Of course, not every person trying to conceive has a problem with vaginal dryness. But it is possible to create a problem unintentionally. Vaginal cleansers (like douches) can wash away the best lubricant and sperm-friendly option you have. 

There's no reason to use vaginal cleansers; your vagina cleans itself. If you notice a pungent odor or are considered about your vaginal health, talk to your doctor. You may have an infection. In that case, douching won't make it better. It may actually make it worse. 

There are a few things you shouldn't do if you're trying to conceive. Don't try to "wash out" your vagina. Leave those natural secretions alone, and you'll be more likely to get pregnant. 

A Word From Verywell

If you are trying to conceive but are experiencing vaginal dryness, there are several safe and effective lubricants available on the market. It's always a good idea to speak with your healthcare provider before trying a new product while you are trying to get pregnant or undergoing fertility testing and treatment.

4 Sources
Verywell Family uses only high-quality sources, including peer-reviewed studies, to support the facts within our articles. Read our editorial process to learn more about how we fact-check and keep our content accurate, reliable, and trustworthy.
  1. Mackenzie SC, Gellatly SA. Vaginal lubricants in the couple trying-to-conceive: Assessing healthcare professional recommendations and effect on in vitro sperm functionPLoS One. 2019;14(5):e0209950. doi:10.1371/journal.pone.0209950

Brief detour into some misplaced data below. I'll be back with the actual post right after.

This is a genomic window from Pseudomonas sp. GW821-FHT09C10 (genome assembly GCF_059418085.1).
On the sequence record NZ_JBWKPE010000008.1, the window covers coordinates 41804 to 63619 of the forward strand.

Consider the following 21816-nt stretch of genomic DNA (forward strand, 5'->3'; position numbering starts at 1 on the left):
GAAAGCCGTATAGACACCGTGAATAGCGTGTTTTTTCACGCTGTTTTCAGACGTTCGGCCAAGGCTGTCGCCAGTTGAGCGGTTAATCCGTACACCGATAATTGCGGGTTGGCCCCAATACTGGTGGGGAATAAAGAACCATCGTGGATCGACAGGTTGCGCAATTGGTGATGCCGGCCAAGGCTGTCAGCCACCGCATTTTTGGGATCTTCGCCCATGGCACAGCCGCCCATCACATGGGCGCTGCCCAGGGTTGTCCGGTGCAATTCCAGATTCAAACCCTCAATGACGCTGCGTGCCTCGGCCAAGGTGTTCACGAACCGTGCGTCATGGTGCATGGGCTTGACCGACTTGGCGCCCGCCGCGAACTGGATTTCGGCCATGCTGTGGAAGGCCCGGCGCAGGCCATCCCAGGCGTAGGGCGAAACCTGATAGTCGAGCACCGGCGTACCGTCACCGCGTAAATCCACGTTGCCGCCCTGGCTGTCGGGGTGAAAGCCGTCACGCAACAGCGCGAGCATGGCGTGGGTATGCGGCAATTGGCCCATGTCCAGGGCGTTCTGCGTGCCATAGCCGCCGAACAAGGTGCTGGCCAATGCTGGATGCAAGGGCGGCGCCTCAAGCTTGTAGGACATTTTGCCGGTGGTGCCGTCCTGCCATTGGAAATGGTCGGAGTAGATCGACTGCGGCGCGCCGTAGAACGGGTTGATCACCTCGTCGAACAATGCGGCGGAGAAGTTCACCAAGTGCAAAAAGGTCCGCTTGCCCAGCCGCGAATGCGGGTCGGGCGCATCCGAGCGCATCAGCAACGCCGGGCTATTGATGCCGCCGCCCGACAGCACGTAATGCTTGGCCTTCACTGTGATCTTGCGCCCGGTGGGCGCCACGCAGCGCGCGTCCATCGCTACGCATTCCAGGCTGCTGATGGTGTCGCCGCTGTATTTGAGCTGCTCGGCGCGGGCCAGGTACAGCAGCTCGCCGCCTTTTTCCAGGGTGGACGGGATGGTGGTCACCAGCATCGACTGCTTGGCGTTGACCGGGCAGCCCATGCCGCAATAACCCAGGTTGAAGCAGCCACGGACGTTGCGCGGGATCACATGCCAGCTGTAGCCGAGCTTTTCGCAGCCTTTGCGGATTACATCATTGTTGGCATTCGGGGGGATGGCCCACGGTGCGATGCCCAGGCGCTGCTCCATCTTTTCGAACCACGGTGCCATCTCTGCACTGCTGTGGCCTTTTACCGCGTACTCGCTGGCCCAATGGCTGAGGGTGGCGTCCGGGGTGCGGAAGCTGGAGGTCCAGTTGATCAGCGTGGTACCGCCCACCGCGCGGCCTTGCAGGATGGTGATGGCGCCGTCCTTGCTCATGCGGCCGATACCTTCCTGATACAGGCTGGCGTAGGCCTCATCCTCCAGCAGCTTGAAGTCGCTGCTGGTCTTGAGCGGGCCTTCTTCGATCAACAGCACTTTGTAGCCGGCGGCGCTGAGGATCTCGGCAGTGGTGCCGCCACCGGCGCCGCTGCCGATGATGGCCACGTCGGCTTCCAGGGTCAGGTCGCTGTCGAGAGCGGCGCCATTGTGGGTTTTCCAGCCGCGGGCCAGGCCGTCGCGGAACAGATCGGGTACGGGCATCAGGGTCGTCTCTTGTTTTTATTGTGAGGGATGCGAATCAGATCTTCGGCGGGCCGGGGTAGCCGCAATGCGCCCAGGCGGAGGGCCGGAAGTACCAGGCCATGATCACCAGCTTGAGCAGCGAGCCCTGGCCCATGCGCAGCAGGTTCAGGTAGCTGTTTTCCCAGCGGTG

2. U.S. Food and Drug Administration. Clomid (clomiphene citrate tablets USP).

  3. Mowat A, Newton C, Boothroyd C, Demmers K, Fleming S. The effects of vaginal lubricants on sperm function: an in vitro analysis. J Assist Reprod Genet. 2014;31(3):333-339. doi:10.1007/s10815-013-0168-x

  4. Sandhu RS, Wong TH, Kling CA, Chohan KR. In vitro effects of coital lubricants and synthetic and natural oils on sperm motility. Fertil Steril. 2014;101(4):941-944. doi:10.1016/j.fertnstert.2013.12.024.

By Rachel Gurevich, RN
Rachel Gurevich is a fertility advocate, author, and recipient of The Hope Award for Achievement, from Resolve: The National Infertility Association. She is a professional member of the Association of Health Care Journalists and has been writing about women’s health since 2001. Rachel uses her own experiences with infertility to write compassionate, practical, and supportive articles.